. In contrast sectors such as Accommodation and Food and Transport show only approximately 3% and 9% of their workforce being able to work from their homes respectively. When considering care responsibilities facing workers, it is estimated the COVID is directly affecting the degree of caring arrangements for 9% of those in working age with sharp gender differential: 7% of men compared to 11% of women.

  1. Coronavirus and the social impacts on Great Britain: 2 October 2020, ONS
  2. Coronavirus and the social impacts on Great Britain: 7 May 2020, ONS
  3. Understanding Society COVID-19, July 2020, Institute for Social and Economic Research
  4. Business Impact of COVID-19 Survey, 24 August – 6 September, ONS
  5. Coronavirus and the social impacts on Great Britain: 2 October 2020, ONS

Considering the recent figures on the performance of the UK labour market and the likely scenario for coming months, it is expected that school leavers and graduates will be facing remarkable difficulties in entering the market and potentially severe scarring effects. In general, sectors that usually absorb part of the downturn employment shocks of recent crisis are precisely the most affected in the current situation, this worsens considerably the outlook for new labour market entrants. Furthermore, these sectors seem more likely to be labelled as “non-viable” and hence not the target of the new support policies. Despite particular extensions of the CRJS to the hospitality sector, the accumulated strain on the liquidity of the businesses in this sector coupled with the re-imposition of social distancing measures push several in the sector to insolvency. The most recent extension of the CRJS scheme to meet the demands of the new 3 tier lockdown system will provide some support to the sectors affected albeit limited considering that most of businesses will only be forced to close if at the highest tier of lockdown and hence benefit from this extension. While at tier 1 or 2, businesses in the hospitality sectors are not mandated to close and hence not eligible to the CJRS extension and hence left with the less generous schemes such as the Job Retention Bonus (JRB) and Job Support Scheme (JSS).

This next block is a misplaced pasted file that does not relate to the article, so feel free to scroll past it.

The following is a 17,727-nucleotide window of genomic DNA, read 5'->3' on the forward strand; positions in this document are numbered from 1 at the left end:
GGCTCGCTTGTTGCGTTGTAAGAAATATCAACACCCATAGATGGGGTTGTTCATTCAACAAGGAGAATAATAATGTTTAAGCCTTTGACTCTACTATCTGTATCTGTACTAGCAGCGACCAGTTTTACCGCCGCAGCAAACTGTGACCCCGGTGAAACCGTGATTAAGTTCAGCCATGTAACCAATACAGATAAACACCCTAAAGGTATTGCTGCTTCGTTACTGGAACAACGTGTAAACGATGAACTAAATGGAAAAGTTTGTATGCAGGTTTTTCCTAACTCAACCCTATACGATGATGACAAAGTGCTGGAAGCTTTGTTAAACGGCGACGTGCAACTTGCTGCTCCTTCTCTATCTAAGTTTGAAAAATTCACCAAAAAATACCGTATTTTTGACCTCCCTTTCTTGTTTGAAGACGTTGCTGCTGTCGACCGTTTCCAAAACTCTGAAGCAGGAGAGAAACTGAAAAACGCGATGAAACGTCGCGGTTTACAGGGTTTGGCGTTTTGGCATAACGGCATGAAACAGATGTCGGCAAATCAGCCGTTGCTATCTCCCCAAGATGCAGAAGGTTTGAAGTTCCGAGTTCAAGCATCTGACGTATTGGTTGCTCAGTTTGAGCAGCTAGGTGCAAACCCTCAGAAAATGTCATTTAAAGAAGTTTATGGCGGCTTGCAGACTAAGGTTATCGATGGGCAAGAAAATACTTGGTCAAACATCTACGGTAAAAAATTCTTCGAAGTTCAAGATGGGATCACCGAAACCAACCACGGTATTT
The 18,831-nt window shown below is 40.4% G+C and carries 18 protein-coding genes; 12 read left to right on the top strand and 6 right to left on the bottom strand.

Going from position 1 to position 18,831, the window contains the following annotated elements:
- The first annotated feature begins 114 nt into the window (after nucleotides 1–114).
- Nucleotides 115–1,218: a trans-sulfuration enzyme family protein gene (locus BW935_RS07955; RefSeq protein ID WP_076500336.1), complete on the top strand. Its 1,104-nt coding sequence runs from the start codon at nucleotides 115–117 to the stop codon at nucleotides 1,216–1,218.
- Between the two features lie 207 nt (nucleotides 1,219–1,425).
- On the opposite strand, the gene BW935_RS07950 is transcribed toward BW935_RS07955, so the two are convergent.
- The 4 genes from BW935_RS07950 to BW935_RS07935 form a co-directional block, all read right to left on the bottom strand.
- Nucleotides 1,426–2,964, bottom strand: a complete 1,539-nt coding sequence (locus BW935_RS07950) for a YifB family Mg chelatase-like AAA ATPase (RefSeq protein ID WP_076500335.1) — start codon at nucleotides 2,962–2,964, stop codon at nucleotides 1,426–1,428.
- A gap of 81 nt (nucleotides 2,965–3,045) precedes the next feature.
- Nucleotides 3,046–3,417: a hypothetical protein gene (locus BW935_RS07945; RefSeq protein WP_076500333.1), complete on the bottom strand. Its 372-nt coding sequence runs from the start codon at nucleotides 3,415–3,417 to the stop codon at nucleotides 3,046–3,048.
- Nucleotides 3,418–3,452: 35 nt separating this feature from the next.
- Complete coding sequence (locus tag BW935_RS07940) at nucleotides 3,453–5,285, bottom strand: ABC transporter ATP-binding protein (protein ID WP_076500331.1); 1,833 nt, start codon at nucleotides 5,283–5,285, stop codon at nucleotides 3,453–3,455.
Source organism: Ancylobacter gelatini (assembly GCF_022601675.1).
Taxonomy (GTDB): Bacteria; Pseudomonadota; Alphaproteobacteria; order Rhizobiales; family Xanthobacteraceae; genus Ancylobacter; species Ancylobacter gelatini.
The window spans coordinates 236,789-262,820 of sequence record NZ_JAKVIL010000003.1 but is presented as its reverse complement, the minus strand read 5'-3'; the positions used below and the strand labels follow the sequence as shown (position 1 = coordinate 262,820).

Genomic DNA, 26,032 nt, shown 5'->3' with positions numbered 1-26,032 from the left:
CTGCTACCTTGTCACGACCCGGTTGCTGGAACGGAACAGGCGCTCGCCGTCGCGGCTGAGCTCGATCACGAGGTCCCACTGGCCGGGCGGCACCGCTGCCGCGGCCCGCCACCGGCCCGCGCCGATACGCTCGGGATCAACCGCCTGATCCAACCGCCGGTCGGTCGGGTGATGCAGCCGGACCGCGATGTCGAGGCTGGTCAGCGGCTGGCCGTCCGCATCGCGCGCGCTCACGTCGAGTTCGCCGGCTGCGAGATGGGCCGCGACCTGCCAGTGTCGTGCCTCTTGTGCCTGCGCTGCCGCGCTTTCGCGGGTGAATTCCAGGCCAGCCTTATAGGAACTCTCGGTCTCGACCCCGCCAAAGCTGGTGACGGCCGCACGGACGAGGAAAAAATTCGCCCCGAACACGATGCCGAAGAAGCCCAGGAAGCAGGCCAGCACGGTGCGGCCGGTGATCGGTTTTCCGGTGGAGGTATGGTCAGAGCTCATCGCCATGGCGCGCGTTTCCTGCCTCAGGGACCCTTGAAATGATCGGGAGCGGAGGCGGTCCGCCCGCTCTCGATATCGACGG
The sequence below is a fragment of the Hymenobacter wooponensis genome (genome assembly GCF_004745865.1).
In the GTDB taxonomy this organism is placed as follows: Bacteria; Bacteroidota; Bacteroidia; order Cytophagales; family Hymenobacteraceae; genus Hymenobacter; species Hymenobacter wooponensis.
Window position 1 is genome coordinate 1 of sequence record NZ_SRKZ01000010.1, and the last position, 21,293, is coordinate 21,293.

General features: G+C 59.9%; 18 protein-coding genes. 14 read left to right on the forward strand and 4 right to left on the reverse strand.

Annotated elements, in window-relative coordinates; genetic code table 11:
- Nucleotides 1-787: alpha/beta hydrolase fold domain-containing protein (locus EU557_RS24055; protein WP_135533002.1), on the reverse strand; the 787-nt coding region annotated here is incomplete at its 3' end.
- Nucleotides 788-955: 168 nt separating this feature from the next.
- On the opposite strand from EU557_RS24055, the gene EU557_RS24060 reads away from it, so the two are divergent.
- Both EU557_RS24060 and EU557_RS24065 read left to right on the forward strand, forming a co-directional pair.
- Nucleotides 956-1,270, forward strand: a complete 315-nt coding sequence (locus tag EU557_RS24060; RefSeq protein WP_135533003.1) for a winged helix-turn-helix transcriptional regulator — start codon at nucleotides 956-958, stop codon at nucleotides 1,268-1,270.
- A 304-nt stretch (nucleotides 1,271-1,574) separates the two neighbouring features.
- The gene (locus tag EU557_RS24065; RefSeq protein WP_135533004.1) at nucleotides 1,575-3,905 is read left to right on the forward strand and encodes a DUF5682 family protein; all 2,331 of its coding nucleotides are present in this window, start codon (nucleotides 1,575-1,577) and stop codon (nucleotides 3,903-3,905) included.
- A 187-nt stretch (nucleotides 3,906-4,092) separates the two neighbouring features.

A natural response from school and university graduates will be to stay on in education longer, such will imply the need for additional funding on an emergency basis aimed at both students and educators. For those choosing to leave education and try to enter the labour market, targeted job guarantee schemes such as the announced Job Retention and Kickstart Schemes and prioritising of apprenticeships for younger people will be sensible policies to reduce the detrimental impacts of crisis for new labour market entrants. On September 28 Boris Johnson PM announced the initiatives Right to Retrain and National Skills Fund aimed at investing in training and retraining through investments focusing in adult further education sector, however these initiatives will only start to be implemented in mid-2021 at best which may be far too late to attenuate the scarring effects of the crisis.

Several key higher education institutions, including University of Cambridge and University of Manchester, have started their teaching online for at least the next academic term. Other major universities, such as Oxford University and London School of Economics, decided for a “blended” approach mixing online and face-to-face tuition next year. The recent several outbreaks at university campus across the UK forced institutions to lockdown students in university accommodation is an effort to control the spread of infections. The recent developments jeopardize the possible feasibility of the “blended” approach, having forced universities to pay compensations to the students affected adding to the already considerable financial effort by higher education institutions in offering online teaching and adapt their campus to the health and social distancing guidelines in place.